After 45 years of chasing news professionally I realize I cannot be the first on the scene with a camera unless I am the first one on the scene. Everyone is ready to capture the moment happening in front of them.It started about midnight last night when in the background as I was sort of sleeping I heard someone on my scanners say, “fully involved.” I had not a clue who it was and as quickly as I turned over to see the scanner display, the channel changed and without my reading glasses on I could not have seen it anyway.
Seconds later my Nextel chirped from a scanner buffs call to tell me about a serious accident in Lynn MA. I was up getting dressed when I got my 2nd call this time on the home phone. There was also a voice mail from a friend who on sighted the accident. When I got to the scene of the horrific accident I noticed there was plenty of access visually to the two car accident with one car totaled including having been fully involved in fire and the other which had 5 people in it pretty much crushed from the impact. It was the car with the five people in it, which struck the first car. The car, which was struck, burst into flames, the driver got out of the car aglow with the fire engulfing him.
First thing I noticed was all the people with their cell phones working the scene. I knew right away to get what I could of the aftermath then start the search for someone who had some good visuals. I was across the street from the damaged cars when this young fellow found me and told me about his video, the car fully involved in flame and the driver running around on fire. I looked at the video and said my station would like to purchase it. He was all excited and the arrangements were made for him to email in the video. Usually the video or stills I find are “good enough” for use on websites and even to be broadcast on a news report.
The problem was and is as a long time news photographer I cannot beat the competition anymore. The competition is anyone who has a cell phone, smart phone or any other portable device, which takes stills or video. The other problem being practically everyone has the technology and knows what to do with it. Of course there is my brother in-law and uncle who have not a clue of how to work their phones other than to say hello. The current news person not only has to get to a scene, sum up what is needed to cover the story then search for the person with the best images they can get for their news organization or social media network.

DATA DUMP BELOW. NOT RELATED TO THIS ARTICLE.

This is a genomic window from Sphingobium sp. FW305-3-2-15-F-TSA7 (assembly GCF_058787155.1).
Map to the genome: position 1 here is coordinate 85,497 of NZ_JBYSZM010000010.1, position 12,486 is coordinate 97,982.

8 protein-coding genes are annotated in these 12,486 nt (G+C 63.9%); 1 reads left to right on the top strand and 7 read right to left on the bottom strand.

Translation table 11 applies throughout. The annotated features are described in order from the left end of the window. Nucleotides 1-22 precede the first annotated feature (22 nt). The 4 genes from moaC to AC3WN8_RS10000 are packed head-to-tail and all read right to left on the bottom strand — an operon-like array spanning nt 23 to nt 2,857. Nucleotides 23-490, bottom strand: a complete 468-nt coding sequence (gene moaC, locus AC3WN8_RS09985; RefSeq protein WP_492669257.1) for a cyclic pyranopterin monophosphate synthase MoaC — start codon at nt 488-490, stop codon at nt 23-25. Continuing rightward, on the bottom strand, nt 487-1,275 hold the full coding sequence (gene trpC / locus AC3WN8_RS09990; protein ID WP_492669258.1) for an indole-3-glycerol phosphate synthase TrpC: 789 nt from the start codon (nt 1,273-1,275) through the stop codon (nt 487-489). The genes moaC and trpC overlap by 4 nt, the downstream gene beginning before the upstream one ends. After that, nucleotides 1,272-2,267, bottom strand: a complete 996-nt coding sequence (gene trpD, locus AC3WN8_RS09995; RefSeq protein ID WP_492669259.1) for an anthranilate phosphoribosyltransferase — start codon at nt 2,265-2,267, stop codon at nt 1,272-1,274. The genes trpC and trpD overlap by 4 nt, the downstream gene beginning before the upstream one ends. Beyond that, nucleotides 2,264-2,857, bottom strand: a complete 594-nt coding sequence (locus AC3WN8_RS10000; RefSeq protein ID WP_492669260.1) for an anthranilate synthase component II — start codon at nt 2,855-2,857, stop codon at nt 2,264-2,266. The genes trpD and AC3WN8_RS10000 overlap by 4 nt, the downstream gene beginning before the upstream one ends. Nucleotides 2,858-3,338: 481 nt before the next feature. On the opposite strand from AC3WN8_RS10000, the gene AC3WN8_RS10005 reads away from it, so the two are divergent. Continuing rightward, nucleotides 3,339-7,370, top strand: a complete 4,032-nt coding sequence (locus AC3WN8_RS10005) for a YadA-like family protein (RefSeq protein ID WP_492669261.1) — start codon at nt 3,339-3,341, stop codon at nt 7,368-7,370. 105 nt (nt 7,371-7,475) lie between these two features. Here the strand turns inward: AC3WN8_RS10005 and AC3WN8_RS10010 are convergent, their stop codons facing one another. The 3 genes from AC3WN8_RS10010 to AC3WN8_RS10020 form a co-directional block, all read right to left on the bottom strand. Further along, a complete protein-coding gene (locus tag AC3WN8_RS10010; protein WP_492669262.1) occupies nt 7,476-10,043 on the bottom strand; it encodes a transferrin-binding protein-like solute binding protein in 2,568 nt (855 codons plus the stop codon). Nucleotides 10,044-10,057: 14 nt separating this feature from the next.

This is the link to the images and video captured at the scene and aired by WCVB-TV by smart phone user Stephen Socci.
I do well on the search for the best stuff available as my station sort of allows me to make offers to the owner of these images with a financial reward. Not only do I try to get there first I have to be first in gathering other people’s stuff. The most important words in what we do with instant media is “right now” and I plan to be all over it.
Many years ago during a holiday dinner with a family friend the host, David Estes kept talking to me about how wonderful it was to be published. I had never given it any thought. I was published everyday and took it for granted. So the bottom line here is everyone is a news photographer whether they really are a news photographer. So if you are a “real” news photographer get to the incident, size it up and make sure you shoot the best aftermath, as that is all that is going to be left most times.
Back in the late 70s I covered an MIT Commencement where Lee Iacocca spoke and his last words were “graduates, start your engines.”
As the great news photographer Nat Whittemore once told me when I switched to TV, “dazzle them with your footwork.”
In the new world of news I say, “good enough video gets published and the professional news photographers must see what others don’t see and make theirs more compelling.”
FYI, when I asked my daughter Molly if she had read this blog her answer was “do you mean the one where you whine about people and their iPhone photos?”